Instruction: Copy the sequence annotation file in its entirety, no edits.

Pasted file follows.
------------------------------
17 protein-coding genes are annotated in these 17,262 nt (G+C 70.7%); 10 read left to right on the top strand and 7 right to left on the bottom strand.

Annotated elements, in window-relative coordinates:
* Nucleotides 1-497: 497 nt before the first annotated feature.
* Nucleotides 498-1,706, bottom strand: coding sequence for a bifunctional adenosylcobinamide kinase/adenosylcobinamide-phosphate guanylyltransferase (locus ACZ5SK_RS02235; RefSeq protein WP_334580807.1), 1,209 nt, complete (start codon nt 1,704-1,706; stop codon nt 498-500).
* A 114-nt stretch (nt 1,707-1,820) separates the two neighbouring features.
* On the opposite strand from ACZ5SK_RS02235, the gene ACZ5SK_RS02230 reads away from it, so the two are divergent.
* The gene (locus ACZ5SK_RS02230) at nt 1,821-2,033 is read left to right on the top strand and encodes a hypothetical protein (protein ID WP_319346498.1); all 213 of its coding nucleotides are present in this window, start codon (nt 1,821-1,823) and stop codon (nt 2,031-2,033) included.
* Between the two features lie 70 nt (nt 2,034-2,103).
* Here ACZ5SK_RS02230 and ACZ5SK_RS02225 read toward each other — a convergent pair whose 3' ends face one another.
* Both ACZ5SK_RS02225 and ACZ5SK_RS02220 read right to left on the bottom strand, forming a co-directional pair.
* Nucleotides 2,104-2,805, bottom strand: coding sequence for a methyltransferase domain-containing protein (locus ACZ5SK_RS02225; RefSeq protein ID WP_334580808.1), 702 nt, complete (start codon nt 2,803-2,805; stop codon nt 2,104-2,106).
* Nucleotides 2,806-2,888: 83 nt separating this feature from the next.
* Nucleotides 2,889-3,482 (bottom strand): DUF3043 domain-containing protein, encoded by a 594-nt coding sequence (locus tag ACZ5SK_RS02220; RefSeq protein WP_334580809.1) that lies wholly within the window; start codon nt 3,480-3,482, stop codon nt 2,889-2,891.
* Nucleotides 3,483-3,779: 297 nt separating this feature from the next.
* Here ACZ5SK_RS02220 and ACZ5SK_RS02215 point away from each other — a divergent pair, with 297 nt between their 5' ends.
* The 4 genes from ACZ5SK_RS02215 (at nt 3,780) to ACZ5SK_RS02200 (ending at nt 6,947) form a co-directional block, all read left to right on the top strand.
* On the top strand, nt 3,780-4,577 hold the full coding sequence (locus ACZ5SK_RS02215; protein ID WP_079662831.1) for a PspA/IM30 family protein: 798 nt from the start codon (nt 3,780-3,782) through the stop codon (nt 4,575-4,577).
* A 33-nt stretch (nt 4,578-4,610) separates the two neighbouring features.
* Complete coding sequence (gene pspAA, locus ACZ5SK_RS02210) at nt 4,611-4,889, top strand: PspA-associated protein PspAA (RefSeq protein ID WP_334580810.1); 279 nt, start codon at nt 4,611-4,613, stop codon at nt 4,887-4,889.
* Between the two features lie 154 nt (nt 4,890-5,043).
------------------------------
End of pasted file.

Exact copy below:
17 protein-coding genes are annotated in these 17,262 nt (G+C 70.7%); 10 read left to right on the top strand and 7 right to left on the bottom strand.

Annotated elements, in window-relative coordinates:
* Nucleotides 1-497: 497 nt before the first annotated feature.
* Nucleotides 498-1,706, bottom strand: coding sequence for a bifunctional adenosylcobinamide kinase/adenosylcobinamide-phosphate guanylyltransferase (locus ACZ5SK_RS02235; RefSeq protein WP_334580807.1), 1,209 nt, complete (start codon nt 1,704-1,706; stop codon nt 498-500).
* A 114-nt stretch (nt 1,707-1,820) separates the two neighbouring features.
* On the opposite strand from ACZ5SK_RS02235, the gene ACZ5SK_RS02230 reads away from it, so the two are divergent.
* The gene (locus ACZ5SK_RS02230) at nt 1,821-2,033 is read left to right on the top strand and encodes a hypothetical protein (protein ID WP_319346498.1); all 213 of its coding nucleotides are present in this window, start codon (nt 1,821-1,823) and stop codon (nt 2,031-2,033) included.
* Between the two features lie 70 nt (nt 2,034-2,103).
* Here ACZ5SK_RS02230 and ACZ5SK_RS02225 read toward each other — a convergent pair whose 3' ends face one another.
* Both ACZ5SK_RS02225 and ACZ5SK_RS02220 read right to left on the bottom strand, forming a co-directional pair.
* Nucleotides 2,104-2,805, bottom strand: coding sequence for a methyltransferase domain-containing protein (locus ACZ5SK_RS02225; RefSeq protein ID WP_334580808.1), 702 nt, complete (start codon nt 2,803-2,805; stop codon nt 2,104-2,106).
* Nucleotides 2,806-2,888: 83 nt separating this feature from the next.
* Nucleotides 2,889-3,482 (bottom strand): DUF3043 domain-containing protein, encoded by a 594-nt coding sequence (locus tag ACZ5SK_RS02220; RefSeq protein WP_334580809.1) that lies wholly within the window; start codon nt 3,480-3,482, stop codon nt 2,889-2,891.
* Nucleotides 3,483-3,779: 297 nt separating this feature from the next.
* Here ACZ5SK_RS02220 and ACZ5SK_RS02215 point away from each other — a divergent pair, with 297 nt between their 5' ends.
* The 4 genes from ACZ5SK_RS02215 (at nt 3,780) to ACZ5SK_RS02200 (ending at nt 6,947) form a co-directional block, all read left to right on the top strand.
* On the top strand, nt 3,780-4,577 hold the full coding sequence (locus ACZ5SK_RS02215; protein ID WP_079662831.1) for a PspA/IM30 family protein: 798 nt from the start codon (nt 3,780-3,782) through the stop codon (nt 4,575-4,577).
* A 33-nt stretch (nt 4,578-4,610) separates the two neighbouring features.
* Complete coding sequence (gene pspAA, locus ACZ5SK_RS02210) at nt 4,611-4,889, top strand: PspA-associated protein PspAA (RefSeq protein ID WP_334580810.1); 279 nt, start codon at nt 4,611-4,613, stop codon at nt 4,887-4,889.
* Between the two features lie 154 nt (nt 4,890-5,043).